Today I am theoretically covering all mirrors and clocks. Today I am living a wish fulfilled. A wish I have longed for since May 17th 2013, the day the hand of the Lord reached out to my son and offered him peace. A wish for silence, a wish for life to stop, a wish for rest. Today, I am respiting. And I am thankful.
I have no plans. I have no need to shower. I have no need to speak. I have no need to change out of my pajamas. Today I am quiet.
Today I have time to ponder ridiculous notions such as, “I wonder when the next earthquake will hit?” Or, “Why so many spiders?” Today, I even considered picking up a book and reading. I even feel inclined to read an email from a friend, who back in June, sent me her reflections, A Story of Cole, which up to this point I haven’t had the strength to read. …today is nice.
I have been given the gift of a four-day weekend. Esther is at work, Brian at the Rose Bowl, and me at home alone with no thoughts of having to begin my work week tomorrow. Yay.
Yesterday I had to attend a baby shower. I was part of the cooking crew and therefore had to get things done. Coincidentally, the shower was held in the same location as that of my son’s funeral reception. That was a tough assignment, but navigated with the concentrated focus on the mother-to-be and her happy occasion, her growing boy inside. The hired assistants were a mother and daughter team. They were part of our clean up crew, and very warm and hospitable women. Unbeknownst to them, they shared with me the last time they were hired to help clean up after a “party.” They explained to me it was for a funeral, and the flowers were beautiful. This conversation came toward the end of the baby shower, when we had been working alongside eachother for a few hours. I said to them, that funeral was for my son. The gracious mother began to cry and hugged me, explaining that she had seen a photo of the young man with beautiful eyes, not realizing he was my son.
And then, she explained her own loss of her first born, her one and only son. He was diagnosed with Leukemia at the age of 19 and died one month later. That was 6 years ago. She explained how her lovely daughter had lost her best friend, her older brother. And they both were sad for me, for the newness of my loss, for Esther, and for us–us being, all women who have lost a child, all families who have lost a significant member. A club neither of us wishes to be a part of.
She praised me, this lovely woman whom I would have never known was my kindred, for my ability to smile…
I have gotten used to having to put on the mask of ‘whatever the occassion requires’. I have gotten used to life forcing me to live and put one step in front of the other. I have gotten used to smiling for the purpose of spreading joy and allowing joy to be fulfilled. And so it was, at the baby shower, that I was able to focus on the blessing of the birth and mask my sorrow further.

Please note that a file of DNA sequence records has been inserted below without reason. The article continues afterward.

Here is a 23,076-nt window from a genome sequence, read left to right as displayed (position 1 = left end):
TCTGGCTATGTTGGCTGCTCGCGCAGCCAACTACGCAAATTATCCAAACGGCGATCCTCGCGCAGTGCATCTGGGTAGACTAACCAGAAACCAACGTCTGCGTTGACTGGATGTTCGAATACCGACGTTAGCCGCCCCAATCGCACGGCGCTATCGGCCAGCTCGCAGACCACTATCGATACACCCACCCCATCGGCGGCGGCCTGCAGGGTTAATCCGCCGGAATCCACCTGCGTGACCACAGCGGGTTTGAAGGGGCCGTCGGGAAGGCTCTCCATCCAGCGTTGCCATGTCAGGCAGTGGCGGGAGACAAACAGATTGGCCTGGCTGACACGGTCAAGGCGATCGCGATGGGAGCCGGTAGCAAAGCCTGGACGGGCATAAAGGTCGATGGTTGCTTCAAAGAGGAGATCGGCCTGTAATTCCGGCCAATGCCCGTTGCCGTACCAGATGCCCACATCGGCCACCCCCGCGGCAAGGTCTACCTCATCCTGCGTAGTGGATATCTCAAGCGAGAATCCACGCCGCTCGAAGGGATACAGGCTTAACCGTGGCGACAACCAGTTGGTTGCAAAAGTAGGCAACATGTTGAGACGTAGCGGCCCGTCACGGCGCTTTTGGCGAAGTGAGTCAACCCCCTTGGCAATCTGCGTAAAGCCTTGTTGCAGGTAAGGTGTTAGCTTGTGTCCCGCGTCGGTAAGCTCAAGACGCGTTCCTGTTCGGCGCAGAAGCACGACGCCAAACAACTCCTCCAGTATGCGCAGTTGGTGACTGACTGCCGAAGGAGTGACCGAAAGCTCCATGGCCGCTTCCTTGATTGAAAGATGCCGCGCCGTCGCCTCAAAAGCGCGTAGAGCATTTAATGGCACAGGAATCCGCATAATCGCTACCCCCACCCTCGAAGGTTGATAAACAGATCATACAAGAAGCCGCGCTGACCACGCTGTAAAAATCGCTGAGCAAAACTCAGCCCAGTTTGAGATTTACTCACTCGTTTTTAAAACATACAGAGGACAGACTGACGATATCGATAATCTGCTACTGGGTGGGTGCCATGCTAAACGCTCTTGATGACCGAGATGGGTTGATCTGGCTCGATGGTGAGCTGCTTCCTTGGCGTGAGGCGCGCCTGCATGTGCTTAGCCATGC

Oh Esther and I did shed some tears, out on the street, away from the festivities. And I did receive the comforting condolences of the new found friend with tears in my eyes. But I quickly blotted my cheeks and resumed.
But today…I don’t have to pretend. Today, I am given the gift of pause. I like today. I can also appreciate better my gift as I have next weekend to look forward to. Next weekend I go away for my annual ‘girlfriend weekend’. A tradition my long time friend and I began when our children were young. We are both in a place of transition and that will make our weekend together a blessing. A time for us both to just be. We don’t have to pretend with eachother, and that will be good. Ironically, even our destination will be different. Change is the theme of this year! Two weeks ago we received a call from our hotel alerting us that they have been sold and will be under renovation. So after a good 10 years of staying in the same place, in the same room, we are being forced to explore a new adventure. And in years past this would have thrown us for an emotional loop. But not this time. This new direction, given our circumstances, just seems par for the course (I can’t believe I am borrowing a term from a sport I loathe–golf. Oh well, so be it.).
Today I reflect on many things…
My aunt who lost her husband the month before Cole had surgery. I understand her rejections of offer to travel. Home feels right, home is a comfort. My cousins neighbor, who lost her fiance in the attacks of 9/11. I understand her emmigration to California from New York, her need to escape the pain of her loss and I understand that though she has just welcomed her second baby into her California family, her love for her fallen remains. I think of the family whose young freshman daughter collapsed and died while running cross country for her high school, this time of year back in 2007. I understand that though it has been a few years since the tragic loss, the sorrow that results takes years to adjust to. I reflect upon the rippling that ensues upon a family unit as result. I know all too well my own rippling.
And yet, it is my aunt from whom I draw strength. For while in her sorrow, she has remained available–even hospitable. Strength from the hired help, whose warm presence would never have given their own loss away. Strength from the neighbor whose courage is reflected in her new life. Strength from so many who suffer and who do not allow sufferings touch to define all that they are.
Most days, I am surviving. But today, as I am given a respite from the ‘having to’, I can thrive just a little bit. My “covered mirrors and clocks” are gifting me the pause I have been longing for. Today is ok. Today, I am ok.
Today I am thankful.